My favorite narrative is found in the Bible. It is a tale of the battle for supremacy; the story is about David and Goliath. It is my favorite narrative because of the richness of its storyline and the imagery together with the objectives it has. There are various human strengths and shortcomings to learn from this tale and it is best that it be analyzed in the possible way in order to depict the true picture in it. There are a several varied sculptures that tend to depict the greatness in people that life does not expect to have greatness. The narrative of David and Goliath as written by 1st Samuel 17 shows that there is potential in the smallest person to accomplish great things in life in the measure to marvel the world. David was the least person that was expected to kill Goliath a warrior considered to be a giant in warfare (1st Samuel 17.1-58).
The same attributes have been elicited in the Egyptian Sphinx. The sculpture which is viewed to be close to man and the most prodigious in the world was created by human sculptors. The point of conquer is the technology, brain and skill used in order to come up with the sculpture (Boundless.com). The sculpture is put in the shape of the traditions of ancient Egyptians, the presence of human’s past or history. It is a wonder that such a great form of art could be constructed by the humans who at that specific time did not have sophisticated technology to achieve such precision at the time. The technology and skill they used to chip and form stone into desired shapes and size is a marvel.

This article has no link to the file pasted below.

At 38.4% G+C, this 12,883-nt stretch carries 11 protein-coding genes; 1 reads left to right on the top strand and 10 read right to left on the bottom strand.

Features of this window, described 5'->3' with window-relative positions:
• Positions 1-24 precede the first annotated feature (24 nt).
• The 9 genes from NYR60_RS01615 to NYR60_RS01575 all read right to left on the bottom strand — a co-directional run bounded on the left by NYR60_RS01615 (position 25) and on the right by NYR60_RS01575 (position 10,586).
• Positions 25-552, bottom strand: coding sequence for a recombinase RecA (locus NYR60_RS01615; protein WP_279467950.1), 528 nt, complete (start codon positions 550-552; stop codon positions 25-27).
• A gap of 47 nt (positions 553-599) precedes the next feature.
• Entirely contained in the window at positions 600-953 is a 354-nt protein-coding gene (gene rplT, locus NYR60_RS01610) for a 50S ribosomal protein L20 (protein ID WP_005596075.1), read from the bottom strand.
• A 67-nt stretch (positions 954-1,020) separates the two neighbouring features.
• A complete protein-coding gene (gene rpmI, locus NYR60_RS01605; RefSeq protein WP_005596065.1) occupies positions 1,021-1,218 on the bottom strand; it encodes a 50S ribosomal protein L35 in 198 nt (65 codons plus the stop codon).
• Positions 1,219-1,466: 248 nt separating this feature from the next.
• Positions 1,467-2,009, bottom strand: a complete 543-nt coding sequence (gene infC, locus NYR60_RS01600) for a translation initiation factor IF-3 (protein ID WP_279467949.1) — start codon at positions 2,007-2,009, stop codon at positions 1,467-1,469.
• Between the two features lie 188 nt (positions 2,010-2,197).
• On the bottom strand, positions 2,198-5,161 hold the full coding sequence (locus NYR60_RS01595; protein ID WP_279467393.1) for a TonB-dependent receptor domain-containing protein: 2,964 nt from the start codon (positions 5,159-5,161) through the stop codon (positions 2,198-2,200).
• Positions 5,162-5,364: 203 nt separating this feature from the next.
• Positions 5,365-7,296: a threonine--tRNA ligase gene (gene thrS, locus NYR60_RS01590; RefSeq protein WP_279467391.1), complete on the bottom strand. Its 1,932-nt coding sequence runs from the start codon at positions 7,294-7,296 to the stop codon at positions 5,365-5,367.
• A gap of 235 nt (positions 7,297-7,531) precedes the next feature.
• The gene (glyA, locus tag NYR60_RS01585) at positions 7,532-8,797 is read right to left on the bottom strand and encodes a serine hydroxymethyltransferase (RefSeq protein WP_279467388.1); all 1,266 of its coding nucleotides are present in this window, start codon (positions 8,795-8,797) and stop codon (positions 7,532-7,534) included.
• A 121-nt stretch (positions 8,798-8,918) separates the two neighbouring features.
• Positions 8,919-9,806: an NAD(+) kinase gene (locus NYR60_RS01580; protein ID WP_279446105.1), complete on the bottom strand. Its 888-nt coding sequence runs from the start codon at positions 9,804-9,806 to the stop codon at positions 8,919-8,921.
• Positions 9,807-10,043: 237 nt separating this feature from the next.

There is the science of creating the curves in that they matched both to create a face, the eyes and the mouth that fit into proportion. It is the reason I wonder how humans are able to do magnificent events that leave a historical mark on the face of the earth.
Boundless.com. Sculpture: Egyptian artisans during the Old Kingdom perfected the art of sculpting and carving intricate relief decoration out of stone. 2015. Web. 18 July 2015. <https://www.boundless.com/art-history/textbooks/boundless-art-history-textbook/ancient-egyptian-art-4/the-old-kingdom-55/sculpture-301-7656/>.
New International Version. n.d. Web. 18 July 2015. <https://www.biblegateway.com/passage/?search=1+Samuel+17>.